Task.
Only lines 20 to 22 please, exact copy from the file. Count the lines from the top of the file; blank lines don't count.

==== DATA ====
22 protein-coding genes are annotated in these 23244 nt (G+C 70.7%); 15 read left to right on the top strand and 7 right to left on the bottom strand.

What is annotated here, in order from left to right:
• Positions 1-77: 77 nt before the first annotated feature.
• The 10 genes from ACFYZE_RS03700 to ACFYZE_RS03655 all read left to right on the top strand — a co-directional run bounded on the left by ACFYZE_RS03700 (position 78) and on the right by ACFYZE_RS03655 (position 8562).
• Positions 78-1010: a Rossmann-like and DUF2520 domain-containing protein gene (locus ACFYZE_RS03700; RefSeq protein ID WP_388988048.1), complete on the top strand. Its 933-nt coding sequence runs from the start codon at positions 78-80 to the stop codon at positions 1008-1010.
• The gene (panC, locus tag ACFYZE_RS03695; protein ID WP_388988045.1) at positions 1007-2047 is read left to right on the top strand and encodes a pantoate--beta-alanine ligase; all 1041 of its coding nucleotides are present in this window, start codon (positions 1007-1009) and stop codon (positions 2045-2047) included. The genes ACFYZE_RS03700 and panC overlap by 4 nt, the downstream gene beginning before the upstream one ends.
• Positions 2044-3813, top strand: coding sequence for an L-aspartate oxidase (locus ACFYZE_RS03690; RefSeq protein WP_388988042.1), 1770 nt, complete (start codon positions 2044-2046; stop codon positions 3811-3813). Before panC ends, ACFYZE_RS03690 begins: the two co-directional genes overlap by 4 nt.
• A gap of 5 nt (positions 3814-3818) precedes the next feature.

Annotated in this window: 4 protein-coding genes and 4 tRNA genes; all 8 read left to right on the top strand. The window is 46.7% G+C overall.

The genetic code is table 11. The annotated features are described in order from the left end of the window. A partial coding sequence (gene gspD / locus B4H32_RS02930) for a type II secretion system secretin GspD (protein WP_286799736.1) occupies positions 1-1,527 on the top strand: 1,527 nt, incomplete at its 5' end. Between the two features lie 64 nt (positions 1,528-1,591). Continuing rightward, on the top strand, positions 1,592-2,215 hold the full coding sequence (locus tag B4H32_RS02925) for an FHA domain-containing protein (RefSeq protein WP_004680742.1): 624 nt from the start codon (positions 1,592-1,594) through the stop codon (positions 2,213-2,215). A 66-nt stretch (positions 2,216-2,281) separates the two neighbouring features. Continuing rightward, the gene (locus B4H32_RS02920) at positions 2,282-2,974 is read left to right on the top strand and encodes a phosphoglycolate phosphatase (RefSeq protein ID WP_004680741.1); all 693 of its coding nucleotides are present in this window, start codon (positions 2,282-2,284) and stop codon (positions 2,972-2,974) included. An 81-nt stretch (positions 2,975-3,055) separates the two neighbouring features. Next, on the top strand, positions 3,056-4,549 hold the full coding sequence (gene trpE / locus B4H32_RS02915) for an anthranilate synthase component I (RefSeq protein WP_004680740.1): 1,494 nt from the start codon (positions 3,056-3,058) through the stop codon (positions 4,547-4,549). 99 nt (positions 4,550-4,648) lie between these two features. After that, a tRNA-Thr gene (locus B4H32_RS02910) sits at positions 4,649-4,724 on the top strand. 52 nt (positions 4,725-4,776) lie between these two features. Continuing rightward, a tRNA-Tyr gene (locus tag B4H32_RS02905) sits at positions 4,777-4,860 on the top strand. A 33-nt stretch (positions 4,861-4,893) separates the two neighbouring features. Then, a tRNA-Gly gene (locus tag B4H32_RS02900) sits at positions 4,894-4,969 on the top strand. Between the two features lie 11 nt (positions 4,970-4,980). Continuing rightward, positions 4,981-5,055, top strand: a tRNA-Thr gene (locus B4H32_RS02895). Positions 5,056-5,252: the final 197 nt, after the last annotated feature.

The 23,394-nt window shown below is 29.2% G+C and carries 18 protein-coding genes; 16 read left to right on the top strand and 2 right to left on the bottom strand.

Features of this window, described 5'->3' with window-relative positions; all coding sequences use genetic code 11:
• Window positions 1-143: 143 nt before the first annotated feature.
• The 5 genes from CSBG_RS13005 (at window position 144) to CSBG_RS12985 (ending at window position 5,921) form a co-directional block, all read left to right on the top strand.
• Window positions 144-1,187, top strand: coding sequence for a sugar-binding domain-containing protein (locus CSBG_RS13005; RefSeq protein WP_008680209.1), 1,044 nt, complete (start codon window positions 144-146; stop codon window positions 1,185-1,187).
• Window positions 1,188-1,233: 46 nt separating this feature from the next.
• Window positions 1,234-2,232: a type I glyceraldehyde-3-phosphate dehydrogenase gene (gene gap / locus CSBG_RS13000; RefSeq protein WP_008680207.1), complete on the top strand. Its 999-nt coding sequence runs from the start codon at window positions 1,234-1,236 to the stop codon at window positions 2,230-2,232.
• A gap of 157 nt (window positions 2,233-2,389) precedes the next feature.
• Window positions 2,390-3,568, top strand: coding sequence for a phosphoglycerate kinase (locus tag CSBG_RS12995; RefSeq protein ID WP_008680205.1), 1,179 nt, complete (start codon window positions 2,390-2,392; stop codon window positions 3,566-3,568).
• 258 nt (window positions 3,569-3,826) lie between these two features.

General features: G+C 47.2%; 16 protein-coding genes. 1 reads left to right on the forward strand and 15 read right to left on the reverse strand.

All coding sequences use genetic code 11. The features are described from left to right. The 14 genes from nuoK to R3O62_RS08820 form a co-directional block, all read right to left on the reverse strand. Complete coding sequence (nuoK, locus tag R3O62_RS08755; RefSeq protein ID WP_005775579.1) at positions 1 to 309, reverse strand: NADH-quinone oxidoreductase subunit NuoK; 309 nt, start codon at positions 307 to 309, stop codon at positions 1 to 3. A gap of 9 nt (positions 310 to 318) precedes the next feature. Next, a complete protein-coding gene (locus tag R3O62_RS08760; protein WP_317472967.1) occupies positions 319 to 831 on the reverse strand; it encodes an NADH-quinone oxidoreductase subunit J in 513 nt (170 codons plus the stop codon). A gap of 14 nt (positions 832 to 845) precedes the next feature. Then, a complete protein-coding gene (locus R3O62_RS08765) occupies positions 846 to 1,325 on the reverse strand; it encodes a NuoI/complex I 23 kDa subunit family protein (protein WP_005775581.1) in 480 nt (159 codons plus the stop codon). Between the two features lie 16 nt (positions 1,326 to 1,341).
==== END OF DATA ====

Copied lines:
• 258 nt (window positions 3,569-3,826) lie between these two features.

General features: G+C 47.2%; 16 protein-coding genes. 1 reads left to right on the forward strand and 15 read right to left on the reverse strand.

All coding sequences use genetic code 11. The features are described from left to right. The 14 genes from nuoK to R3O62_RS08820 form a co-directional block, all read right to left on the reverse strand. Complete coding sequence (nuoK, locus tag R3O62_RS08755; RefSeq protein ID WP_005775579.1) at positions 1 to 309, reverse strand: NADH-quinone oxidoreductase subunit NuoK; 309 nt, start codon at positions 307 to 309, stop codon at positions 1 to 3. A gap of 9 nt (positions 310 to 318) precedes the next feature. Next, a complete protein-coding gene (locus tag R3O62_RS08760; protein WP_317472967.1) occupies positions 319 to 831 on the reverse strand; it encodes an NADH-quinone oxidoreductase subunit J in 513 nt (170 codons plus the stop codon). A gap of 14 nt (positions 832 to 845) precedes the next feature. Then, a complete protein-coding gene (locus R3O62_RS08765) occupies positions 846 to 1,325 on the reverse strand; it encodes a NuoI/complex I 23 kDa subunit family protein (protein WP_005775581.1) in 480 nt (159 codons plus the stop codon). Between the two features lie 16 nt (positions 1,326 to 1,341).